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seward-school

Why Do We Spend So Much Money on the Education of Rich Children?

Because of the way our school funding systems are set up, the United States is one of the few OECD member countries where the student/teacher ratio is more favorable in well-off neighborhoods.

 

sandy-hook

After Sandy Hook, Must Our Schools Look Like Stockades?

A year after the Newtown school massacre, architects assure us that safe schools don’t have to look and feel like bunkers. But they also note that facilities can only go so far in providing security in a violent world.

 

minus-symbol

How All the Cool Kids Are Doing Subtraction

The number line: it’s subtraction—except it’s addition.

 

lexington-high-school

Nearly Half of All U.S. Schoolchildren Live in Low-Income Households

And things are only getting worse.

 

grade-inflation

There’s a Good Reason Grade Inflation Is Here to Stay

Because we have trouble separating absolute and relative performance, students facing stricter grading standards are less likely to get into top graduate programs.

 

miami-university

A Public University President’s Second Thoughts on Turning His Campus Into a Country Club

He brought sushi to campus dining halls and revamped the dorms. Why one former university president wonders whether he did the right thing.

 

george-washington-university

George Washington University Has for Years Claimed to be Need-Blind—It’s Not

After years of repeatedly claiming to practice “need-blind” admissions, administrators at George Washington University now acknowledge that the school has long given an edge to wealthier students.

 

empty-high-school

Even for Dropouts, Being on the Right Side of the Digital Divide Matters

If you drop out of high school, odds are you’ll end up in a dead-end job for life. But the odds get a lot better if you happen to have some computer skills.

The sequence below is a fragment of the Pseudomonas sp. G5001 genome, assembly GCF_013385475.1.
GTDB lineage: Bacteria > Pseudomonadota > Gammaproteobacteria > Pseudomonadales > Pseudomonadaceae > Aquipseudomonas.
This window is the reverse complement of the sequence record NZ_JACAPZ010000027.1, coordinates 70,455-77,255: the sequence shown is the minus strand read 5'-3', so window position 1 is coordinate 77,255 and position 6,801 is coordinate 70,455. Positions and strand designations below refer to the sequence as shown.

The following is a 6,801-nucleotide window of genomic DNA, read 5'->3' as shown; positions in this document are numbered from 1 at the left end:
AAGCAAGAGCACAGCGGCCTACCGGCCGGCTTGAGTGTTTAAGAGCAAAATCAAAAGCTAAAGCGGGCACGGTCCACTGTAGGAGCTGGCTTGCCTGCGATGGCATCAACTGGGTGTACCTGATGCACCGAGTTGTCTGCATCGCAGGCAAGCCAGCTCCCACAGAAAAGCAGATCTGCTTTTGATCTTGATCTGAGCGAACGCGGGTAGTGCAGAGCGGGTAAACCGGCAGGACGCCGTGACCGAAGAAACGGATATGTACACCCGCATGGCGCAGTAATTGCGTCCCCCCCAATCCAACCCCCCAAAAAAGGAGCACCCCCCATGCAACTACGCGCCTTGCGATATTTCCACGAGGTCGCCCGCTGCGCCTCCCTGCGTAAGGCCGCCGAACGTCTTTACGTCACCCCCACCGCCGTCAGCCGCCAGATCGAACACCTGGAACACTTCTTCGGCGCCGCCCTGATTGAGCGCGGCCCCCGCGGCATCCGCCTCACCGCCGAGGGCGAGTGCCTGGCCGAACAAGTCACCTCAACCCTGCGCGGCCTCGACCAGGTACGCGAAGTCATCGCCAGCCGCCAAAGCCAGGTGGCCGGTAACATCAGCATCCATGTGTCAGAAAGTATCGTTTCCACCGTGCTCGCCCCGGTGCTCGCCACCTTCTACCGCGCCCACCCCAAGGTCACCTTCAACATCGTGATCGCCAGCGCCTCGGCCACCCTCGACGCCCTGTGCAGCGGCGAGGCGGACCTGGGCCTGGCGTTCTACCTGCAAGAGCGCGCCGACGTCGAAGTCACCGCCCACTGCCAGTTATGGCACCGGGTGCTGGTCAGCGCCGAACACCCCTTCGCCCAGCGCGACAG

physics-blackboard

The STEM Gender Gap That Boggles Even Physicists

A new analysis of the gender gap in physics assessments between male and female students doesn’t solve the STEM disparity, but it’s a good primer on current thought.

 

colored-pencils

What’s the Economic Value of an Arts Education?

While it’s not perfectly tangible, the financial value of a degree in the humanities certainly exists.

 

brain-wired

Artificial Intelligence Will Have to Figure Out Which Triangles Are the ‘Trianglest’

Understand that human thinking is fuzzy around the edges, which is totally different from how computers compute.

 

lse-entrance

There Are Jobs in Social Science. ‘Nuff Said

A new report says that in Britain social science majors find more employment than science and technical grads. While that seems a little too grand, it is good news that sociologists and geographers will find good work.

 

ivory-tower

Unbundling Academia—It’s Not Just for Cable Anymore

So-called “open access” academic publishing saves money and has political backing. But is it a good idea?

 

scantron-pencil

The Macroeconomics 101 of Cheating

This is why you cheat on an exam you really don’t need to cheat on.

 

source-kids

Playing With the Truth: When Alternate Reality Gets Real

In Chicago, high school students went searching for an imaginary girl’s father. After a while, they started looking for the real one.

 

university-oregon-building